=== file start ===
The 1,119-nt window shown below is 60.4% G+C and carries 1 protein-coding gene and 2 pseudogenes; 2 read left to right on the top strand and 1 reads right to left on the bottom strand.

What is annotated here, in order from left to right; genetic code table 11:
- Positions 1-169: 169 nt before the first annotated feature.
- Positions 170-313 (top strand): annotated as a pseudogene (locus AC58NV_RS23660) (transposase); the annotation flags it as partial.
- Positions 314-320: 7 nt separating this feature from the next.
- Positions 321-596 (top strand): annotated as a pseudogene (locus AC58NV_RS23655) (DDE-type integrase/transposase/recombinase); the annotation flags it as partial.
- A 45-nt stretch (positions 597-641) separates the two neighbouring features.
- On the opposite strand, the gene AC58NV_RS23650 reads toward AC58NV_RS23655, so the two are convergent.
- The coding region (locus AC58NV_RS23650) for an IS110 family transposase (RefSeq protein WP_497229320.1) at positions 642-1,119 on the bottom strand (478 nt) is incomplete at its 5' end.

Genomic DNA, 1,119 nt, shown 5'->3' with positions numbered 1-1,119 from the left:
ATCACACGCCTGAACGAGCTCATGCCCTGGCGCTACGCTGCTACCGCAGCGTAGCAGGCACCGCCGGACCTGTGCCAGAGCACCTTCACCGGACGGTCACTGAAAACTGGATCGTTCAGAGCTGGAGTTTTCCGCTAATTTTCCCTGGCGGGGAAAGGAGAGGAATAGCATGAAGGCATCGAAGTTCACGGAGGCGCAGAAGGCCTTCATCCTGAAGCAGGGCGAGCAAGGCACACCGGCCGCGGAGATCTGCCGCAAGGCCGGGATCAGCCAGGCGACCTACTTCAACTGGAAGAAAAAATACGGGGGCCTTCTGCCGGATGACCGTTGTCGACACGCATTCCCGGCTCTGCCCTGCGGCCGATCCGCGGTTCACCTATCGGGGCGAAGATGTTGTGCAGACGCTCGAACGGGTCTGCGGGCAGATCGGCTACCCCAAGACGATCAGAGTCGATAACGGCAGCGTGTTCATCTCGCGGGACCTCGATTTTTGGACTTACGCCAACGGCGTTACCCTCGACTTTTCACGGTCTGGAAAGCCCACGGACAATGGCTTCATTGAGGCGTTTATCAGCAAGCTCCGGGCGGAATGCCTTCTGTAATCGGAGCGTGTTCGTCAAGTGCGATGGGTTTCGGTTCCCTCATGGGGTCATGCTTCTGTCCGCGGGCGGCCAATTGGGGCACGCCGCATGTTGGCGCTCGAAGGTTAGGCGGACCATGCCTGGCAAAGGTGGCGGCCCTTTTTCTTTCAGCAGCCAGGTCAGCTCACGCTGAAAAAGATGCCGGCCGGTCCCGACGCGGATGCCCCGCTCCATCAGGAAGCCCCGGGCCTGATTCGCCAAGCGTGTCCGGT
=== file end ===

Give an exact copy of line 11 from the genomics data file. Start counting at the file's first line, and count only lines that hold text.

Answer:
ATCACACGCCTGAACGAGCTCATGCCCTGGCGCTACGCTGCTACCGCAGCGTAGCAGGCACCGCCGGACCTGTGCCAGAGCACCTTCACCGGACGGTCACTGAAAACTGGATCGTTCAGAGCTGGAGTTTTCCGCTAATTTTCCCTGGCGGGGAAAGGAGAGGAATAGCATGAAGGCATCGAAGTTCACGGAGGCGCAGAAGGCCTTCATCCTGAAGCAGGGCGAGCAAGGCACACCGGCCGCGGAGATCTGCCGCAAGGCCGGGATCAGCCAGGCGACCTACTTCAACTGGAAGAAAAAATACGGGGGCCTTCTGCCGGATGACCGTTGTCGACACGCATTCCCGGCTCTGCCCTGCGGCCGATCCGCGGTTCACCTATCGGGGCGAAGATGTTGTGCAGACGCTCGAACGGGTCTGCGGGCAGATCGGCTACCCCAAGACGATCAGAGTCGATAACGGCAGCGTGTTCATCTCGCGGGACCTCGATTTTTGGACTTACGCCAACGGCGTTACCCTCGACTTTTCACGGTCTGGAAAGCCCACGGACAATGGCTTCATTGAGGCGTTTATCAGCAAGCTCCGGGCGGAATGCCTTCTGTAATCGGAGCGTGTTCGTCAAGTGCGATGGGTTTCGGTTCCCTCATGGGGTCATGCTTCTGTCCGCGGGCGGCCAATTGGGGCACGCCGCATGTTGGCGCTCGAAGGTTAGGCGGACCATGCCTGGCAAAGGTGGCGGCCCTTTTTCTTTCAGCAGCCAGGTCAGCTCACGCTGAAAAAGATGCCGGCCGGTCCCGACGCGGATGCCCCGCTCCATCAGGAAGCCCCGGGCCTGATTCGCCAAGCGTGTCCGGT